“We should establish a mutual-support group. Moments to dedicate not only to the discussion of cases but also of what has caused emotional reactions in the colleagues” (FG 8 -12 N & T).
The participants were very active and participatory in the whole path of training and research, allowing the collection of very interesting data in both our quantitative and our qualitative research. The triangulation of data led, in most cases, to both confirmatory and novel results.
The results obtained highlighted the significant amount of knowledge acquired by the participants after training, in terms of increasing the knowledge on PC and in terms of the change in meaning that they attributed to phenomena related to chronicity and incurability, which they encounter daily in their professional practice.
In both quantitative and qualitative research, the results, in synthesis, highlight:
the development of a new concept of PC, centred on the response to the holistic needs of people (Domains: D06, D07, D08 and Theme 3);
the understanding that PC can also be extended to non-oncological patients in advanced illness stages (our training was direct to Geriatrics and Nephrology/Dialysis professionals);
the empowerment and increased self-esteem that HPs gained, from learning about the logistical and structural organization of PC, to activate and implement PC (Domains: D01, D014, Theme 1, 3 and 4);
the need to share personal aspects of their professional life (this result emerged only in the qualitative research: Theme 5);
the appreciation of cooperation and the joining of multiple competences towards a synergistic approach and enhanced outcomes (Domain: D012 and Theme 4).
The present work describes the piloting of a new training programme along with its evaluation.
This study evaluates a basic PC training programme in a hospital by means of a fittingly rigorous methodology, in view of implementing the II-level PC model dealing with patients who are candidates for PC.
The adoption of the validated models of Kirkpatrick and Moore and a mixed-method approach allowed us to explore the phenomenon of PC as a whole. In particular, through quantitative data, we evaluated the increase in awareness, while the emerged meaning shift revealed both what the participants learned and how they signified what they learned.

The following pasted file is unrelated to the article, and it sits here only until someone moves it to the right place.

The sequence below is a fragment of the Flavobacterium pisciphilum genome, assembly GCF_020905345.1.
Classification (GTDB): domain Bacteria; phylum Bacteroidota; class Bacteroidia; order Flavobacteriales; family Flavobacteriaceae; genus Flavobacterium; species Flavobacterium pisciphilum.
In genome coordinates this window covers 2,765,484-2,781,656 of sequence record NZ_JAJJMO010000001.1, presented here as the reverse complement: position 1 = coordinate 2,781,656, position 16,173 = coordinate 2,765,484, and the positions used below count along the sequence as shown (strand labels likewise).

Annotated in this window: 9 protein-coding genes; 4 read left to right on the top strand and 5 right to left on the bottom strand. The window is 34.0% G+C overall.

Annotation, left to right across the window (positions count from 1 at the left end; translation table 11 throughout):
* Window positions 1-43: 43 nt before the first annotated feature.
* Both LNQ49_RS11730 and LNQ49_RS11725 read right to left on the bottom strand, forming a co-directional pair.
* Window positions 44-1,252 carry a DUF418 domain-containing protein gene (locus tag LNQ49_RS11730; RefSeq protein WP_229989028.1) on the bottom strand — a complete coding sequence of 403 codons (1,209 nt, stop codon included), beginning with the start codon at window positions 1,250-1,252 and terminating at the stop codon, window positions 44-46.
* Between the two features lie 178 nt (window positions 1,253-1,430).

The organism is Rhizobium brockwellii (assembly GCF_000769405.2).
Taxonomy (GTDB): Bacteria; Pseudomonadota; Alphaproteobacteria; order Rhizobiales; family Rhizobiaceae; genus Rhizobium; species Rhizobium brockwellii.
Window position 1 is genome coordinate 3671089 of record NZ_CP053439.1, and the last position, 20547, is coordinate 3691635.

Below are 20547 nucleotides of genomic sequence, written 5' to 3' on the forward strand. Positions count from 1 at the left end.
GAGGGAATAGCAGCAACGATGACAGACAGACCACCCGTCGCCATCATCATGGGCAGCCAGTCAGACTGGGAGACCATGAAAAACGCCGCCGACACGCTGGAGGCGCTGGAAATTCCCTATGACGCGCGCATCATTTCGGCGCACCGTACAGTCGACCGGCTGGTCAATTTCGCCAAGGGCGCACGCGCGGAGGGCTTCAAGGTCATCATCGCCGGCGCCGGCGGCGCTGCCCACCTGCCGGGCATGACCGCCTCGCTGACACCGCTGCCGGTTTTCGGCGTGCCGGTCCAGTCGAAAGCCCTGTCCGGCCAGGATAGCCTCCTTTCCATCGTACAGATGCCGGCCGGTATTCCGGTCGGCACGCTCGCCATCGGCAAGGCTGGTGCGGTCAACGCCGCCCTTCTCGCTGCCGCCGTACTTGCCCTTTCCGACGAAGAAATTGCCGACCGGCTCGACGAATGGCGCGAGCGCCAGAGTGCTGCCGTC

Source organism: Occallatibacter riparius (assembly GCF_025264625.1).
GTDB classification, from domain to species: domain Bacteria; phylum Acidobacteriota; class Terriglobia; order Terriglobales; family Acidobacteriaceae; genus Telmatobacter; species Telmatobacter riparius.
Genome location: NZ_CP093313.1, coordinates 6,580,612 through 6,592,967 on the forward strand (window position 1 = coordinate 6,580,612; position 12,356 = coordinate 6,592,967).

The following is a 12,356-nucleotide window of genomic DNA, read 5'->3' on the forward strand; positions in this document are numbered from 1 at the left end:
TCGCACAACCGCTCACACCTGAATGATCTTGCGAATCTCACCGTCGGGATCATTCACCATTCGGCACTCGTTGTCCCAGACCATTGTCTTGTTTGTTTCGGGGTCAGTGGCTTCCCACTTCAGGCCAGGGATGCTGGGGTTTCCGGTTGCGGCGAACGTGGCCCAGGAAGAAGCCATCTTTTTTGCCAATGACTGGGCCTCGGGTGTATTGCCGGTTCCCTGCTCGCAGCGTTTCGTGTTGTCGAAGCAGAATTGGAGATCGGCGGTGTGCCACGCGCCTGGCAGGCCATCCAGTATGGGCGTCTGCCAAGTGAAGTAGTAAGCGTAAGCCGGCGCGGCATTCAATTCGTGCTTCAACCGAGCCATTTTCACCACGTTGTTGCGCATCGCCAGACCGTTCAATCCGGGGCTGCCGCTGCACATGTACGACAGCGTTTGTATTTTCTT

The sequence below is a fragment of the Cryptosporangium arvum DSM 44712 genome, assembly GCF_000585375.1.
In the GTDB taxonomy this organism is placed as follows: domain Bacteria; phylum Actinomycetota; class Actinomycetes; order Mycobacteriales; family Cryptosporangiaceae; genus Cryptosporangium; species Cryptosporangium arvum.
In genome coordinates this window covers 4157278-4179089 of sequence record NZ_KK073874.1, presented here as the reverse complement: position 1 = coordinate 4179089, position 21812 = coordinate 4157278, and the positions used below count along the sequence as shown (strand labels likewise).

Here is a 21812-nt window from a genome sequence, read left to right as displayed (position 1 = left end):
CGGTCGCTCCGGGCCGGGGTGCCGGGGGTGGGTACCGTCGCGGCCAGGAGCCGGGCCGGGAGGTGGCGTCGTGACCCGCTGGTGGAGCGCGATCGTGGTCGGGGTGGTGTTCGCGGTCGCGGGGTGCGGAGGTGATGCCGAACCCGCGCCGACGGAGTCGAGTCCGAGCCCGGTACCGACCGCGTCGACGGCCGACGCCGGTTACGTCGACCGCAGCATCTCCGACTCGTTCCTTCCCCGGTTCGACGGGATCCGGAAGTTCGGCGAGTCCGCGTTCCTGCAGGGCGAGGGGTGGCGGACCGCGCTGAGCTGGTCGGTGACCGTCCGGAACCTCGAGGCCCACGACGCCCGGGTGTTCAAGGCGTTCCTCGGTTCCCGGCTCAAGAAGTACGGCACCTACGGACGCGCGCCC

In agreement with Schenker and Arnold [18, 38, 39], to improve PC for patients with chronic illness, we used specific training to develop I-level PC skills in HPs to improve the quality of care in hospital. Our results are in agreement with other studies that were also applied in non-oncological settings, for example, those obtained by Hepgul et al. , which emphasized that the collaboration between neurologists and palliative care professionals has a positive overall impact on the management of patients with progressive neurological disorders. Similar results were obtained by Bowman and Meier  in chronic obstructive pulmonary disease and Riegel and Kimmel  in end-stage heart disease.
The results obtained highlighted the significant amount of knowledge acquired by the participants after training, in terms of increasing their knowledge of PC and in terms of the change in meaning that they attributed to phenomena related to chronicity and incurability, which they encounter daily in their professional practice . Turrillas et al. , through a systematic review of the existing literature on the subject, showed that in the analysed studies, despite the use of various original or modified educational training and assessment methods of which psychometric characteristics were often not reported, all educational methods have allowed non-palliative care professionals to improve their knowledge and preparation regarding palliative care and EoL patient management.
In our study, the qualitative analysis showed that meaning shifts emerged both as an interesting result of the training and as an innovative proposal for training evaluation.
Our training course has helped the HPs (i) develop a new concept of PC centred on the response to the needs of people  and not only to care; (ii) understand that PC can also be extended to non-oncological patients [44, 45] in advanced illness stages; (iii) gain empowerment and increased self-esteem from learning about the logistical and structural organization of PC to activate and implement PC [46,47,48]; (iv) appreciate the need to share personal aspects of their professional life; (v) appreciate the cooperation and joint multiple competences that enable a synergistic approach and enhanced outcomes [7, 49].
Both HPs and PC specialists mentioned throughout the course their need for multidisciplinary team support to improve care processes; the need to work together emerged, as did the need to share choices and to promote integration among the various kinds of professionals .
These unmet needs, which all fall under the umbrella of PC in the hospital setting, were eventually summarized in the request for immediate development of additional training modules, one for each specific topic/unmet need, such as management of personal emotions , communication skills for delivering bad news to patients and their families , and holistic patient management . In fact, after this study, participants requested that training boards organize a course that could deepen their knowledge on psycho-social needs and advanced training in bad-news communication for physicians, while the PC Unit has recently begun a new qualitative study on spiritual needs in chronic illness patients.
This study has some limitations. The number of questionnaires collected was not high, although the statistical analysis allowed us to identify significant differences. We measured only the impact on professional competencies and not effectiveness on patients and health outcomes.